With the global economy looking fragile and one of Australia’s largest trading partners, China, slowing down, it’s important for Australian business decision-makers to re-evaluate their position as the new financial year begins, according to Atradius. Mark Hoppe, managing director, Oceania, Atradius, said, “The start of the new financial year is traditionally an ideal opportunity for Read More…
Why branding is important for small businesses
Thu 1 June 2017 - 2:27 pmGrowing | Hot Tips | Marketing
When you first set up in business the single biggest challenge you face is getting people to notice that you’re out there. You can offer the best products and services in the world, at amazing prices, but nobody will buy them – and if somebody does happen to stumble upon you and make a purchase, they may well forget who you are and never return. How can you solve this? By building your brand. Unlike simple product promotion, branding is all about you and what you have to offer. It goes hand in hand with your business reputation and is useful in building business relationships as well as connecting with customers. Brand recognition is a lot of what gives big businesses their power. How can you get what they’ve got?
Sending a message
To understand the power of a brand and how you can develop your own, you need to understand the message it’s sending. Branding starts with thinking about your mission statement and your values as a business. What words, shapes, fonts and colours do you associate with those things? What does the public associate with them? Branding is about communication. It requires you to be committed and consistent regarding your core values, and to find ways of expressing them that you will use consistently across all your advertising and day-to-day communications. Whenever somebody picks up a piece of your branded material, you want them to feel a sense of recognition and, ideally, to know, even before reading your company name, that it’s from you.
Your logo and colours
The simplest elements of your branding are your logo and signature colours. It’s best to keep these simple, as you’ll want to be able to reproduce them across a range of media, and in varying sizes. You may need multiple versions of your logo which allow it to be produced in different shapes, so that, for instance, you have a long version suitable for banners and a version that would fit neatly within a square or circle, which you can use anywhere. Your logo should incorporate at least one of your colours. You can normally choose one to three of these for a professional look, and you should ensure that they combine to send the right signals. Bear in mind that colours have different associations around the world. Do your research and make sure they won’t send the wrong signals in places where you want to operate.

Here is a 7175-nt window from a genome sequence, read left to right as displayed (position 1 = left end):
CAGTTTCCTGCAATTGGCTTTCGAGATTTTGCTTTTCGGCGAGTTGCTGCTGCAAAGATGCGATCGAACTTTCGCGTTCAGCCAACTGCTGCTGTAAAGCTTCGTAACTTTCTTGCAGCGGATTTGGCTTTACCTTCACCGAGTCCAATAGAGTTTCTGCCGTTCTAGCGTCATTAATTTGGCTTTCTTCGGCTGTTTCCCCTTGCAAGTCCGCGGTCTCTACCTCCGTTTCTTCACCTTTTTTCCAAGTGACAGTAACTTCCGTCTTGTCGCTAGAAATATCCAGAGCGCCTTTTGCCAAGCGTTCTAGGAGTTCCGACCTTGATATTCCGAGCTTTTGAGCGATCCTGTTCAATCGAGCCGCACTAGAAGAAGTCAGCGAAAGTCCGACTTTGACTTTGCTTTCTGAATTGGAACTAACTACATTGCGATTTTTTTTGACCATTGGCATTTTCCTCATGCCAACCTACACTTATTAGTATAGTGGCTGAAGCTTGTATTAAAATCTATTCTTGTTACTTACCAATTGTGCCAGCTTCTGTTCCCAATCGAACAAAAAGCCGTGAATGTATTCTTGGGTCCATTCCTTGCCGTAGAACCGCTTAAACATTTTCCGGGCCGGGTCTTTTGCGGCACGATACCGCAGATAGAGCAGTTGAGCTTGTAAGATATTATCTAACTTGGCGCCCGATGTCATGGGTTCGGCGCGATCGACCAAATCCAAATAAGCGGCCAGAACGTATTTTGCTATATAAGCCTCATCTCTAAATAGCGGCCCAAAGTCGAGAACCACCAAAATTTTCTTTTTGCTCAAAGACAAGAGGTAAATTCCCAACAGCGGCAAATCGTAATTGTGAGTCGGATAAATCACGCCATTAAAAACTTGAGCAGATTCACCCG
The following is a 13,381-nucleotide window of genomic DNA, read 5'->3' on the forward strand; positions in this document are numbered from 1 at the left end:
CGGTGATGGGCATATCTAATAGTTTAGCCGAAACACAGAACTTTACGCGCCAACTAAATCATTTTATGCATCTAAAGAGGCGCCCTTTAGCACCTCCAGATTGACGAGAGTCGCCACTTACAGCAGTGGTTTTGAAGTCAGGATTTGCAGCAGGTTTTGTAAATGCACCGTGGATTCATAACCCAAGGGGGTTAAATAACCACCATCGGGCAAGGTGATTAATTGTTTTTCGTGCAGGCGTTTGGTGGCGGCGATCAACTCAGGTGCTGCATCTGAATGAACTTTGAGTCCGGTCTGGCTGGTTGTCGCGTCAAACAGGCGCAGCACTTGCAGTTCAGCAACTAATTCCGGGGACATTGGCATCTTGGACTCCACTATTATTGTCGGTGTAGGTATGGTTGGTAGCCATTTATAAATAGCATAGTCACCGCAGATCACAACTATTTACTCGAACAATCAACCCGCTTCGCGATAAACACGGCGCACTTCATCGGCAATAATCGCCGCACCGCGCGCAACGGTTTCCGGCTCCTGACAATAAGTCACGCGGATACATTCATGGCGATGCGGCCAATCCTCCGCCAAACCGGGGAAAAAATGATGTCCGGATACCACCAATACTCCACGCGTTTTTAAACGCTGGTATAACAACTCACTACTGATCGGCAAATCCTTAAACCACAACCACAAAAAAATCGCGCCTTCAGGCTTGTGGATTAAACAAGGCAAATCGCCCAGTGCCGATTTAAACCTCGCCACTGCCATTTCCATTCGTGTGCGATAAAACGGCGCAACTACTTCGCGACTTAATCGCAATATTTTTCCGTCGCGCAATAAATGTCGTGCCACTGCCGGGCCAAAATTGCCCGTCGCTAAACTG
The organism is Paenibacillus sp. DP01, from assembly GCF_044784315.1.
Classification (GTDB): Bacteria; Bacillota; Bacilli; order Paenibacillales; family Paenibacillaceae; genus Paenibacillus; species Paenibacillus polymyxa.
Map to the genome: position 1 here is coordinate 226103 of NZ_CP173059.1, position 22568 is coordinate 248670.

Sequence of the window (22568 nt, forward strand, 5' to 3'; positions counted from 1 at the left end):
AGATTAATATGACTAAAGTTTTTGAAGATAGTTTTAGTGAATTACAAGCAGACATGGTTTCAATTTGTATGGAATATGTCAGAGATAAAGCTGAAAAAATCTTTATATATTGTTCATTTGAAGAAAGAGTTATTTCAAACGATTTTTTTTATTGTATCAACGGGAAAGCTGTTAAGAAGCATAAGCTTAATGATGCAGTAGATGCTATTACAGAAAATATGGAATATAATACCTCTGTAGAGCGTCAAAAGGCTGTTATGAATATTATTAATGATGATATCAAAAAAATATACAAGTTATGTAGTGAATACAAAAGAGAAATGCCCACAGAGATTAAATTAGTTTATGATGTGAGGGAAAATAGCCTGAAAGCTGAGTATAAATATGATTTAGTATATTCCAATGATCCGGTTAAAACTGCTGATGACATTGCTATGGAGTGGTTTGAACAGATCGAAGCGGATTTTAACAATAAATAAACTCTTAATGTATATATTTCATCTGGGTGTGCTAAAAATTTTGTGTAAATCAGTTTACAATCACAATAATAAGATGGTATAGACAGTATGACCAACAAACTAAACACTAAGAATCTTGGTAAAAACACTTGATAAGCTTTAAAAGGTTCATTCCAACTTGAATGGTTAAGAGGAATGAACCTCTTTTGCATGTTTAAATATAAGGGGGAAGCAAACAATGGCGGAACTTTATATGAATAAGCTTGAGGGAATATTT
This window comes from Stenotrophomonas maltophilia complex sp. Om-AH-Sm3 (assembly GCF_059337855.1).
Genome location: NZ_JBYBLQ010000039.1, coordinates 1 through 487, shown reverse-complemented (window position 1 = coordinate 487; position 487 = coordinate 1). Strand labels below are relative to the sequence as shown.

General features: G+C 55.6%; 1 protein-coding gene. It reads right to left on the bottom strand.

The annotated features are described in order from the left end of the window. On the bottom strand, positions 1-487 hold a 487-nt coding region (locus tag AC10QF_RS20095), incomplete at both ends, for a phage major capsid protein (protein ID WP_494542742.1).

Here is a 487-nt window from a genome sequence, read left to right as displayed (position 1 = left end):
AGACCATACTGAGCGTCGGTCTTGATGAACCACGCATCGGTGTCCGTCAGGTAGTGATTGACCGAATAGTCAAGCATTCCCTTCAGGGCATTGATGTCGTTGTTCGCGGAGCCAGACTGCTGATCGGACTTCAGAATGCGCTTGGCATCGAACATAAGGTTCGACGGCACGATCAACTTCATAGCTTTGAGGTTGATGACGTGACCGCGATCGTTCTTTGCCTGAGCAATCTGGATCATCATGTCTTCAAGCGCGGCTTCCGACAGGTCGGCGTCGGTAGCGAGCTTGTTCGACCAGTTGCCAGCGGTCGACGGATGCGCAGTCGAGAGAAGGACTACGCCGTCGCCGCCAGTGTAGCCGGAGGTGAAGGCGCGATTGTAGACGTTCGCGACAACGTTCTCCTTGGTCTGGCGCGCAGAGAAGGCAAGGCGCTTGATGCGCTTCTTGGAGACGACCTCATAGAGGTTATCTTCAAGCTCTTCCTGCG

Once you’ve decided on your basic visual branding, you should use it as much as possible. Make it part of your official letterhead. Use it on social media and base the design of your website around it. Incorporating your brand into the financial aspects of your business can help strengthen your brand image. For example, you can use a receipt template that includes custom imagery, meaning customers can easily spot paperwork from your company. Consider investing in small gifts, such as pens or key rings, that can be marked with your brand and given away to business partners and big-spending customers – you can usually find discounts on items like this if you shop around. Emblazon it on the banners you use at trade shows and, if you have a uniform, make it visible that way too – if you don’t, you can do simple things like wearing ties that match your chosen colours to remind people who you are.
Most people think of marketing as being about the promotion of particular products and services. In fact, it’s often useful to market your company itself. If you think about car adverts, for instance, they often don’t tell you much about the cars themselves but they encourage you to associate a particular set of images and a piece of music with the manufacturer. Many companies use the same colours and jingles regardless of what they’re selling. All of this contributes to brand recognition and encourages people to think positively about the company itself. If you can then associate that branding with positive actions, such as sponsoring local charity events or implementing a strong environmental policy, you can persuade people to make positive associations every time they see your branding on the things you’re selling, making them significantly more likely to buy from you. As some of the world’s most successful marketers have observed, consumers are ultimately less interested in what they’re buying than in the way it makes them feel about themselves.
Branding is what makes the difference between companies that limp by from sale to sale and product to product, and companies that carry customers with them and grow stronger with every success. You don’t have to be a big corporation to pull it off, and it’s never too early – or too late – to make a start.